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Shell Scripting – Environment Variables

Shell Scripting – Environment Variables

Shell Scripting – Environment Variables

Hello Everyone

Welcome to CloudAffaire and this is Debjeet.

In the last blog post, we have discussed user-defined local variables in the shell.

https://cloudaffaire.com/shell-scripting-local-variables/

In this blog post, we will discuss user defined environmental variables. An environment variable is a persistent variable with different degrees of persistence used to store some value. There are different ways to set and unset an environment variable and they can be persistent across process within a session, across sessions for a single user or across the system. Apart from user-defined environment variables, the shell also store its own environment variable (shell variables).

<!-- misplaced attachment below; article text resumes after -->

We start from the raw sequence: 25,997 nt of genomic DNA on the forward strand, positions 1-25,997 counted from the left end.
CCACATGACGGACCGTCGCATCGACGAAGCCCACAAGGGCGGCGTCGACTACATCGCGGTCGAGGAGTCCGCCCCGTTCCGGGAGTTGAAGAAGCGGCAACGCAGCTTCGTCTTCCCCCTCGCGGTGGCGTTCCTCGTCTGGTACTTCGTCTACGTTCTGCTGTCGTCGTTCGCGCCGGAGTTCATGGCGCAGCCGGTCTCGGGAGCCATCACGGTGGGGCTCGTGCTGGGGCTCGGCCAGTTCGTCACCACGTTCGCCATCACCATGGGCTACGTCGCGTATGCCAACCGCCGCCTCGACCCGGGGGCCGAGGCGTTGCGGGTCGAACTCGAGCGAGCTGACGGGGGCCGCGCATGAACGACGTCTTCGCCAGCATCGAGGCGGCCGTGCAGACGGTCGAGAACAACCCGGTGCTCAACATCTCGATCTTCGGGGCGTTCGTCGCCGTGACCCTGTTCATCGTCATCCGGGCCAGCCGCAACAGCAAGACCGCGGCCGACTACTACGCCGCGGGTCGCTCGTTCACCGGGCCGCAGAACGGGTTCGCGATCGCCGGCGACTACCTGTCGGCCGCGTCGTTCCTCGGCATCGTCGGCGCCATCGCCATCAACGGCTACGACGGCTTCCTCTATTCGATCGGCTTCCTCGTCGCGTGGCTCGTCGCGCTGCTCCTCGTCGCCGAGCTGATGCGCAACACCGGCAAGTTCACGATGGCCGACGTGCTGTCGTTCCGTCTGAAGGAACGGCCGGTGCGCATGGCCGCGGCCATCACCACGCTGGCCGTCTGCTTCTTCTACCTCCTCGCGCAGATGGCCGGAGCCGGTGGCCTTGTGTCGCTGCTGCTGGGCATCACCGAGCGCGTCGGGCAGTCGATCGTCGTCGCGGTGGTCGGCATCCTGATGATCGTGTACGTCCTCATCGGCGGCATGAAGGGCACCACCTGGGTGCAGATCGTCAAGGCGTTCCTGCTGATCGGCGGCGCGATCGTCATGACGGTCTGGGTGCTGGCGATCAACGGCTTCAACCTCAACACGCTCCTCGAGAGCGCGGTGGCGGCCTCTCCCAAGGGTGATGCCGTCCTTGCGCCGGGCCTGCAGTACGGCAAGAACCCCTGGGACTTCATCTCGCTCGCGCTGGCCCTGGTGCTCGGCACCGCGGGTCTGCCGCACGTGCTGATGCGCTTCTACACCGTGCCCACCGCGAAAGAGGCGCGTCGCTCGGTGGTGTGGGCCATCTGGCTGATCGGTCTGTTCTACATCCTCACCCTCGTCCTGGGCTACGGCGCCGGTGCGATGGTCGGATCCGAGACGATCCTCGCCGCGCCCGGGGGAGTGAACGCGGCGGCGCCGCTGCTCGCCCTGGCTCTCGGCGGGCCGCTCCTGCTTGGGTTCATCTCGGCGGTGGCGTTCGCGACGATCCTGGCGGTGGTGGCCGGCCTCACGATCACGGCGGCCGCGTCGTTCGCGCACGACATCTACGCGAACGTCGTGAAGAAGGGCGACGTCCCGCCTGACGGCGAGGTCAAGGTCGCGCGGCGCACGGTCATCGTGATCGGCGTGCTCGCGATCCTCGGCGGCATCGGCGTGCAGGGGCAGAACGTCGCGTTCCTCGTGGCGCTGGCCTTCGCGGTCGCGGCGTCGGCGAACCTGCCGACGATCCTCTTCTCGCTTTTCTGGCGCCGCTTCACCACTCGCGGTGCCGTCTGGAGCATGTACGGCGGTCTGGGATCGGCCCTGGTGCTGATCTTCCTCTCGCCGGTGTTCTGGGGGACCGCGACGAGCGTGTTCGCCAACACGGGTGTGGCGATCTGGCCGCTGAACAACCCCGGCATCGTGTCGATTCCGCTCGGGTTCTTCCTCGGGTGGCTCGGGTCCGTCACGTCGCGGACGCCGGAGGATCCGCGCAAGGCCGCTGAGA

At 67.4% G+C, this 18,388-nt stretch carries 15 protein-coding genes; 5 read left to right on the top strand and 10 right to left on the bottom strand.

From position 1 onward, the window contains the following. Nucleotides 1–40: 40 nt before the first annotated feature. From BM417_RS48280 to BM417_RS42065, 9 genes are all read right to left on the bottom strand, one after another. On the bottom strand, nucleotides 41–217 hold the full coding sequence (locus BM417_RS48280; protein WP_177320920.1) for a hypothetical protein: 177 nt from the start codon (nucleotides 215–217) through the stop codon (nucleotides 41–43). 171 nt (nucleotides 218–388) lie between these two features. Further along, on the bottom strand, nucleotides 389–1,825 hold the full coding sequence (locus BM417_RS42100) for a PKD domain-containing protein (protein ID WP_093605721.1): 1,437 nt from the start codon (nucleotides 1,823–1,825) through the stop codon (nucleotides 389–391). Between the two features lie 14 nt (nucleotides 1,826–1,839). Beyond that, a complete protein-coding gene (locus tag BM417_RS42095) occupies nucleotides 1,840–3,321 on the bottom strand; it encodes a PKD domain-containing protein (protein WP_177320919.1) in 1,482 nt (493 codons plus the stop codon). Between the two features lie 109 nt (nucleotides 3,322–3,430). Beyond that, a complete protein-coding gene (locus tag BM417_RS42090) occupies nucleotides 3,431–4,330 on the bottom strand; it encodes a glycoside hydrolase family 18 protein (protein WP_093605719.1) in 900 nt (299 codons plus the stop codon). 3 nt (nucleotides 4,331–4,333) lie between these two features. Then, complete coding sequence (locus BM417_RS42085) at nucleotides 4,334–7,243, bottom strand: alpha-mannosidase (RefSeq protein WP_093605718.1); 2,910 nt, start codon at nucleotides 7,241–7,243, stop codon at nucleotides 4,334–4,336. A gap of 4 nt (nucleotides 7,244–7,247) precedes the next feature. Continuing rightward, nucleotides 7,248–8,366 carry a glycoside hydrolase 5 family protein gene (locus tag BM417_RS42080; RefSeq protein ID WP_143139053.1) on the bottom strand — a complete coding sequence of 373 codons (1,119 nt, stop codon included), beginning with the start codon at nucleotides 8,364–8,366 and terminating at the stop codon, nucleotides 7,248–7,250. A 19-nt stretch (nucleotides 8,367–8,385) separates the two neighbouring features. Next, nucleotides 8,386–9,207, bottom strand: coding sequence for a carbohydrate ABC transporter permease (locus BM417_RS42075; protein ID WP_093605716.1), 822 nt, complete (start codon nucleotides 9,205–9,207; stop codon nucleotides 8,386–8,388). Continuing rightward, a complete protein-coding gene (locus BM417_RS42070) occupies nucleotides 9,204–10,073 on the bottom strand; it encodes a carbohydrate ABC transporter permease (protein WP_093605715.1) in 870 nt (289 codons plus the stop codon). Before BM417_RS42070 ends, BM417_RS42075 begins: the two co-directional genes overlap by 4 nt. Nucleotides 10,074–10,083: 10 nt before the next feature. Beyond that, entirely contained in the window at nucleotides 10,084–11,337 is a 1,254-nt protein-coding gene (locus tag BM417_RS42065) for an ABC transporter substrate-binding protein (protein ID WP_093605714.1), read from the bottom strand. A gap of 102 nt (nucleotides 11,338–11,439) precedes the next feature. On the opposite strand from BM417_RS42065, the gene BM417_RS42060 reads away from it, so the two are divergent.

Shell Scripting – Environment Variables

List environment variables:

You can list all environment variables using env command. You can also print a specific environment variables using printenv command.

Set environment variable:

The environment variable can be set using the export command.

Unset environment variable:

You can remove an environment variable using the unset command.

Environment variable scope:

When you create an environment variable using the export command, it is persistent across different processes within the current session only. If you want the environment variable to persist across sessions for a single user, you need to define the environment variable in .profile or .bash_profile or .bashrc files. If you want your environment variable to persist across the system, you need to add it in /etc/environment, /etc/profile, /etc/profile.d/, /etc/bash.bashrc files.

Hope you have enjoyed this article. In the next blog post, we will discuss shell variables.

 

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